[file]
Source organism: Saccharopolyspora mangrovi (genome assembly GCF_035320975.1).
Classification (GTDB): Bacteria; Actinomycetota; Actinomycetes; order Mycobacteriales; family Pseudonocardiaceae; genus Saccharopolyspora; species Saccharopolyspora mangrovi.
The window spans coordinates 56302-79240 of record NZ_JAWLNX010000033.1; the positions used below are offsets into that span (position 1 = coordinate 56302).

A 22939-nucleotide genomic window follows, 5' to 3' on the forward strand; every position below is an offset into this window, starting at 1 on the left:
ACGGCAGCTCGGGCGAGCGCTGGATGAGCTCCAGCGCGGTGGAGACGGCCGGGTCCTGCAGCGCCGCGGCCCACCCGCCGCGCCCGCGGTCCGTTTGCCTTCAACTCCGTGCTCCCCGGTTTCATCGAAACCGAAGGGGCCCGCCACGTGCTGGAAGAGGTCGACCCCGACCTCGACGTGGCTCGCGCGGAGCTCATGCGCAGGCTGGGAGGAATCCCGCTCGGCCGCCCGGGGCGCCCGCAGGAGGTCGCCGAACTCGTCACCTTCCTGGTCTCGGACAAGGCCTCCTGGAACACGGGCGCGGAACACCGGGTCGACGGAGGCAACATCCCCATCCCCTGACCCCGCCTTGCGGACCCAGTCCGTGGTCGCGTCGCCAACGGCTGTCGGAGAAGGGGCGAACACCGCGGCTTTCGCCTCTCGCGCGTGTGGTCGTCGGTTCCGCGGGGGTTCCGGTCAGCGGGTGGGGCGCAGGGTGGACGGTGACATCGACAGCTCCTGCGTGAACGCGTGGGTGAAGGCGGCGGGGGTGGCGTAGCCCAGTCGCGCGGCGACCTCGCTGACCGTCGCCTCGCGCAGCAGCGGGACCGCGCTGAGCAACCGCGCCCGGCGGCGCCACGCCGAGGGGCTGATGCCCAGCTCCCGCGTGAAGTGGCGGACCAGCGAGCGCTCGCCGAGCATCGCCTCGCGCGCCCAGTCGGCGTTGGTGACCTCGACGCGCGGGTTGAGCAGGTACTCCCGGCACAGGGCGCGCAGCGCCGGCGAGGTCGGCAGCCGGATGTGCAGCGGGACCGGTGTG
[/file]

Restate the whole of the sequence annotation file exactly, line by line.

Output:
Source organism: Saccharopolyspora mangrovi (genome assembly GCF_035320975.1).
Classification (GTDB): Bacteria; Actinomycetota; Actinomycetes; order Mycobacteriales; family Pseudonocardiaceae; genus Saccharopolyspora; species Saccharopolyspora mangrovi.
The window spans coordinates 56302-79240 of record NZ_JAWLNX010000033.1; the positions used below are offsets into that span (position 1 = coordinate 56302).

A 22939-nucleotide genomic window follows, 5' to 3' on the forward strand; every position below is an offset into this window, starting at 1 on the left:
ACGGCAGCTCGGGCGAGCGCTGGATGAGCTCCAGCGCGGTGGAGACGGCCGGGTCCTGCAGCGCCGCGGCCCACCCGCCGCGCCCGCGGTCCGTTTGCCTTCAACTCCGTGCTCCCCGGTTTCATCGAAACCGAAGGGGCCCGCCACGTGCTGGAAGAGGTCGACCCCGACCTCGACGTGGCTCGCGCGGAGCTCATGCGCAGGCTGGGAGGAATCCCGCTCGGCCGCCCGGGGCGCCCGCAGGAGGTCGCCGAACTCGTCACCTTCCTGGTCTCGGACAAGGCCTCCTGGAACACGGGCGCGGAACACCGGGTCGACGGAGGCAACATCCCCATCCCCTGACCCCGCCTTGCGGACCCAGTCCGTGGTCGCGTCGCCAACGGCTGTCGGAGAAGGGGCGAACACCGCGGCTTTCGCCTCTCGCGCGTGTGGTCGTCGGTTCCGCGGGGGTTCCGGTCAGCGGGTGGGGCGCAGGGTGGACGGTGACATCGACAGCTCCTGCGTGAACGCGTGGGTGAAGGCGGCGGGGGTGGCGTAGCCCAGTCGCGCGGCGACCTCGCTGACCGTCGCCTCGCGCAGCAGCGGGACCGCGCTGAGCAACCGCGCCCGGCGGCGCCACGCCGAGGGGCTGATGCCCAGCTCCCGCGTGAAGTGGCGGACCAGCGAGCGCTCGCCGAGCATCGCCTCGCGCGCCCAGTCGGCGTTGGTGACCTCGACGCGCGGGTTGAGCAGGTACTCCCGGCACAGGGCGCGCAGCGCCGGCGAGGTCGGCAGCCGGATGTGCAGCGGGACCGGTGTG